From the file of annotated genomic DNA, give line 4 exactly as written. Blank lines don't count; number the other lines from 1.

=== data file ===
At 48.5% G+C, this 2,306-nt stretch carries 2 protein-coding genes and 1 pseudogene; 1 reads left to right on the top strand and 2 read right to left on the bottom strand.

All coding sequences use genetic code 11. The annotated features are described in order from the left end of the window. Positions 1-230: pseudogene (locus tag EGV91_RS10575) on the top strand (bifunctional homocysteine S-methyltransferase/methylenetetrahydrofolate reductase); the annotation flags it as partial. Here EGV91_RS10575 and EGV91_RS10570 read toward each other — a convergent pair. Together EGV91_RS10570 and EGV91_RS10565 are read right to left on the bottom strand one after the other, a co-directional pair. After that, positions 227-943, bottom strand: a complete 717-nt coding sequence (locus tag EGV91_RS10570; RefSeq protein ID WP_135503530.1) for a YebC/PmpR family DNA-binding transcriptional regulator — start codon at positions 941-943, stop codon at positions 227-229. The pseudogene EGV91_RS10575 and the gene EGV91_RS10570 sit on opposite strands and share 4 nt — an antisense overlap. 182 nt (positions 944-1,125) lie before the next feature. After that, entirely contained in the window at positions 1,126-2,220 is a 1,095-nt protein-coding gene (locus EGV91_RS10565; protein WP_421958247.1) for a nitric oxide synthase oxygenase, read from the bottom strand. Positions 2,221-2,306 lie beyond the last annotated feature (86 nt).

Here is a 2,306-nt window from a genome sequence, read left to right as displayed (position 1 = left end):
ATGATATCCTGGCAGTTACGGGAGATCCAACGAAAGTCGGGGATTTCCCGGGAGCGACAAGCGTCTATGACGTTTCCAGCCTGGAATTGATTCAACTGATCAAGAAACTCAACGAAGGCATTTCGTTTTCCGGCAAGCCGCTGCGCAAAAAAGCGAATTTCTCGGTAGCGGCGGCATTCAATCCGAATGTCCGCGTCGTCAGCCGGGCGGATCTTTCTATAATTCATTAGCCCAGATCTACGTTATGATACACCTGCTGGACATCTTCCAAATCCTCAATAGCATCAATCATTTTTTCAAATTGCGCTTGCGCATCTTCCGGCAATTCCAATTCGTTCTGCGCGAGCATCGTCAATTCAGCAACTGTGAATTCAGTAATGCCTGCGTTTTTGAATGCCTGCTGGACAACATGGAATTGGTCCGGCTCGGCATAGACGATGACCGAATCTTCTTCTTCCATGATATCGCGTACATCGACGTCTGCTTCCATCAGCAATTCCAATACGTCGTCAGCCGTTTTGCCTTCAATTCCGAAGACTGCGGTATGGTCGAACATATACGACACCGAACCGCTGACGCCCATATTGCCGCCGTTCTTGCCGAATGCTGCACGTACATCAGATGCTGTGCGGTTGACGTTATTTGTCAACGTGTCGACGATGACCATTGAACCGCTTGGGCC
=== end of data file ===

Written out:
ATGATATCCTGGCAGTTACGGGAGATCCAACGAAAGTCGGGGATTTCCCGGGAGCGACAAGCGTCTATGACGTTTCCAGCCTGGAATTGATTCAACTGATCAAGAAACTCAACGAAGGCATTTCGTTTTCCGGCAAGCCGCTGCGCAAAAAAGCGAATTTCTCGGTAGCGGCGGCATTCAATCCGAATGTCCGCGTCGTCAGCCGGGCGGATCTTTCTATAATTCATTAGCCCAGATCTACGTTATGATACACCTGCTGGACATCTTCCAAATCCTCAATAGCATCAATCATTTTTTCAAATTGCGCTTGCGCATCTTCCGGCAATTCCAATTCGTTCTGCGCGAGCATCGTCAATTCAGCAACTGTGAATTCAGTAATGCCTGCGTTTTTGAATGCCTGCTGGACAACATGGAATTGGTCCGGCTCGGCATAGACGATGACCGAATCTTCTTCTTCCATGATATCGCGTACATCGACGTCTGCTTCCATCAGCAATTCCAATACGTCGTCAGCCGTTTTGCCTTCAATTCCGAAGACTGCGGTATGGTCGAACATATACGACACCGAACCGCTGACGCCCATATTGCCGCCGTTCTTGCCGAATGCTGCACGTACATCAGATGCTGTGCGGTTGACGTTATTTGTCAACGTGTCGACGATGACCATTGAACCGCTTGGGCC